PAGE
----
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Russian, Peruvian ministers to discuss promotion of bilateral trade

May 29, 2012, 2:54 UTC+3

Last year, Roncagliolo was unable to take part in a meeting with Lavrov during the latter man’s visit to Lima, as he was ill

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MOSCOW, May 29 (Itar-Tass) – Russian Foreign Minister Sergei Lavrov is expected to have talks with his Peruvian counterpart Rafael Roncagliolo.

Last year, Roncagliolo was unable to take part in a meeting with Lavrov during the latter man’s visit to Lima, as he was ill.

Now the sides are going to have a detailed discussion of general issues of cooperation in the field of trade and investment, as well as in fighting with terrorism and drug trafficking.

The two ministers will also look at the situation in Syria and Iran and will consider bilateral cooperation within the format of international organizations.

“This visit is especially important for bilateral relations, as it is held in the run-up to the Vladivostok summit of the Asia Pacific Economic Cooperation forum, in which Peru is going to take part,” Russian Foreign Ministry’s official spokesman Alexander Lukashevich said.

“With account of this fact, Lavrov and Roncagliolo will consider the prospects for bilateral cooperation in the Asia-Pacific region,” he said.

“Special attention will be given to the economic issues, since Russian-Peruvian trade remains at a level far below its actual potential,” Lukashevich said.

“Expansion and diversification of the trade volume, which stood at a mere $ 726 million in 2011, remains a priority task in this sphere,” he said.

Lukashevich singled out space technologies, peaceful use of the atomic energy, healthcare, agricultural research, and cooperation between universities and student exchange programs as the most promising areas of cooperation in science and technologies.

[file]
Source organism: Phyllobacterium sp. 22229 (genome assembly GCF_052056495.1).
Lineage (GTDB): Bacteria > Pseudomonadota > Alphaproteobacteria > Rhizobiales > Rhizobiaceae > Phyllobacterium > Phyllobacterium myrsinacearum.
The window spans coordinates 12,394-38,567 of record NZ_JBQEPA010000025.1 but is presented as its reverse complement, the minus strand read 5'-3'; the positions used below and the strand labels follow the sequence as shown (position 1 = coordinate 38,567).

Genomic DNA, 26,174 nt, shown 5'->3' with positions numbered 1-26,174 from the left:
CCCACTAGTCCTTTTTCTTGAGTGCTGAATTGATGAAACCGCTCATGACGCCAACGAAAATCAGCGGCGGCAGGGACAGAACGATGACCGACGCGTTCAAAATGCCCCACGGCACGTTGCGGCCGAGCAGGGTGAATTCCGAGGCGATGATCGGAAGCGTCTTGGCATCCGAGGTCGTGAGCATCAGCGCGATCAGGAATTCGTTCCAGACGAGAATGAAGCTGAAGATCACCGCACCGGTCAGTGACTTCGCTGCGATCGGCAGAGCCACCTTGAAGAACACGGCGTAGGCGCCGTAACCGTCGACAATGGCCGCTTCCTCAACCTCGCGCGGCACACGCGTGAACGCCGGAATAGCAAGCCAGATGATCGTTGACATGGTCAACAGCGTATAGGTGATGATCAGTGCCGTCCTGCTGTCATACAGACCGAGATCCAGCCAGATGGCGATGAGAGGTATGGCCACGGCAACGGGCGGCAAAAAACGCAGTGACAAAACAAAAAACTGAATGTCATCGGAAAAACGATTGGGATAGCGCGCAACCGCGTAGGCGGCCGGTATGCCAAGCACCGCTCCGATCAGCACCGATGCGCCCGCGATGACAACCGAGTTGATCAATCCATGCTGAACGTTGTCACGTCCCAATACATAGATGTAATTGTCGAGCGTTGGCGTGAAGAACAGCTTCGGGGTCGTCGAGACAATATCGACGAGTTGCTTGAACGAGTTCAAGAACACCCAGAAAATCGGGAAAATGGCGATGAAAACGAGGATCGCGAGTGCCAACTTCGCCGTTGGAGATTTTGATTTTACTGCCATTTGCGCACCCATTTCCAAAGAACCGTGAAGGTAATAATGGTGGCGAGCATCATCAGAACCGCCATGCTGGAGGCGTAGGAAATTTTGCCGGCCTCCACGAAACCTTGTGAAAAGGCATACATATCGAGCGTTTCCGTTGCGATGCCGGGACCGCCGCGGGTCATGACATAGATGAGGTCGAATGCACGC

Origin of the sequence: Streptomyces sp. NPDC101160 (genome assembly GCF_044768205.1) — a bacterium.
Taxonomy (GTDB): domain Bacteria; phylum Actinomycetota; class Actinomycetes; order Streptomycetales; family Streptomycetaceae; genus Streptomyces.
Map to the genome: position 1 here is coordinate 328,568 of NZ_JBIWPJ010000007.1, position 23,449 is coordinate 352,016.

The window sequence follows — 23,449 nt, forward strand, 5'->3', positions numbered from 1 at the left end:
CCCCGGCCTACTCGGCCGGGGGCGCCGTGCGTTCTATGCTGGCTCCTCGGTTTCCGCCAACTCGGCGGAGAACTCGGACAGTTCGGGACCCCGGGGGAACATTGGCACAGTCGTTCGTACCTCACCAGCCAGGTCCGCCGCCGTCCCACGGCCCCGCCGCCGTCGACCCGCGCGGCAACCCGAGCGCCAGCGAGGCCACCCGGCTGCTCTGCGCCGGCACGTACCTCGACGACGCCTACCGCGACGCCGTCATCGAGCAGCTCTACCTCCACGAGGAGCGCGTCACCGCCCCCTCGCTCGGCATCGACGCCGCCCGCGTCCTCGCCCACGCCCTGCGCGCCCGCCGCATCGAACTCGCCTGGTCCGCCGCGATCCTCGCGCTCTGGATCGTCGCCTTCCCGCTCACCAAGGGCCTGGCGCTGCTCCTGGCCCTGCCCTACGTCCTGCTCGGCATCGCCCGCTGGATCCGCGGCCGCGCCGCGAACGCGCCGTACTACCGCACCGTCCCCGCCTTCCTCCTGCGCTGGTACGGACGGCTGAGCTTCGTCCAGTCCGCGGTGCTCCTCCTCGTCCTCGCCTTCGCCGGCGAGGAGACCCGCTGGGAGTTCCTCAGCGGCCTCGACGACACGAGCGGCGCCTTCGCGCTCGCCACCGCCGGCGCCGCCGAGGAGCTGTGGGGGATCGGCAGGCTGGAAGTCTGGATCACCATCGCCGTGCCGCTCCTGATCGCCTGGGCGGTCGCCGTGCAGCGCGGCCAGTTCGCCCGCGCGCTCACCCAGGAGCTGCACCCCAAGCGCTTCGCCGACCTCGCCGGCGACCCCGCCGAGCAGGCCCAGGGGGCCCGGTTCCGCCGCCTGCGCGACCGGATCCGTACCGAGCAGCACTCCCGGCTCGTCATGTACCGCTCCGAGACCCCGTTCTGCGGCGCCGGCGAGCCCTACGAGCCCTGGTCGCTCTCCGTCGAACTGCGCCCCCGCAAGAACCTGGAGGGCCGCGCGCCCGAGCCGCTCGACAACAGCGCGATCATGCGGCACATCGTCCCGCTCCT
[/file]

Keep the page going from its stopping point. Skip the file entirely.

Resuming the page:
“Upon the results of the talks, the two ministers are expected to sign an agreement on the equivalence and mutual recognition of diplomas, researchers’ degrees and other documents certifying education,” the Foreign Ministry spokesman said.

“This will have significance for many Peruvians who received higher education at Soviet and then Russian universities and colleges, and for the expansion of bilateral contacts in that sphere,” Lukashevich said.

Earlier, the two countries signed an agreement on partnership and collaboration, as well as agreements on peaceful utilization of nuclear power, cultural and educational cooperation, and prevention/elimination of emergency situations.

Russia and Peru are cooperating quite successfully in the energy sector.

Peru’s exports to Russia are dominated by coffee, wool, cotton, textiles, lead and zinc concentrate, and marine products.

Mineral fertilizers make up 90% of Russian exports to Peru.

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